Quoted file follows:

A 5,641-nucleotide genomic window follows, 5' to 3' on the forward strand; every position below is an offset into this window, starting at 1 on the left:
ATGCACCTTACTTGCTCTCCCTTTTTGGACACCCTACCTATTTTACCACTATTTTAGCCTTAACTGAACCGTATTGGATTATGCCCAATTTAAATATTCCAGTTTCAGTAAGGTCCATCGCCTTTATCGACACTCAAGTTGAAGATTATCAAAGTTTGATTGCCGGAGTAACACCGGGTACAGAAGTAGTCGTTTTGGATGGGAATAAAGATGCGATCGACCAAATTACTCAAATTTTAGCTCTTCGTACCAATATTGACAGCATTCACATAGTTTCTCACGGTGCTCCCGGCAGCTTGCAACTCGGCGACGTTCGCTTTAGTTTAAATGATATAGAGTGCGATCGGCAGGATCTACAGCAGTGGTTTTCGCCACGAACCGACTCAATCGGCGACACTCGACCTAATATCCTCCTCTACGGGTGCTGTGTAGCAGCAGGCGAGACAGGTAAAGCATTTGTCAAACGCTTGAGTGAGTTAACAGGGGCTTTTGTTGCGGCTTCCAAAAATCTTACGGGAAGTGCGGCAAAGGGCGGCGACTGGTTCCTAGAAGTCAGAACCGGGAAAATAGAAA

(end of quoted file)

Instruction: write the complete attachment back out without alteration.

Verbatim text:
A 5,641-nucleotide genomic window follows, 5' to 3' on the forward strand; every position below is an offset into this window, starting at 1 on the left:
ATGCACCTTACTTGCTCTCCCTTTTTGGACACCCTACCTATTTTACCACTATTTTAGCCTTAACTGAACCGTATTGGATTATGCCCAATTTAAATATTCCAGTTTCAGTAAGGTCCATCGCCTTTATCGACACTCAAGTTGAAGATTATCAAAGTTTGATTGCCGGAGTAACACCGGGTACAGAAGTAGTCGTTTTGGATGGGAATAAAGATGCGATCGACCAAATTACTCAAATTTTAGCTCTTCGTACCAATATTGACAGCATTCACATAGTTTCTCACGGTGCTCCCGGCAGCTTGCAACTCGGCGACGTTCGCTTTAGTTTAAATGATATAGAGTGCGATCGGCAGGATCTACAGCAGTGGTTTTCGCCACGAACCGACTCAATCGGCGACACTCGACCTAATATCCTCCTCTACGGGTGCTGTGTAGCAGCAGGCGAGACAGGTAAAGCATTTGTCAAACGCTTGAGTGAGTTAACAGGGGCTTTTGTTGCGGCTTCCAAAAATCTTACGGGAAGTGCGGCAAAGGGCGGCGACTGGTTCCTAGAAGTCAGAACCGGGAAAATAGAAA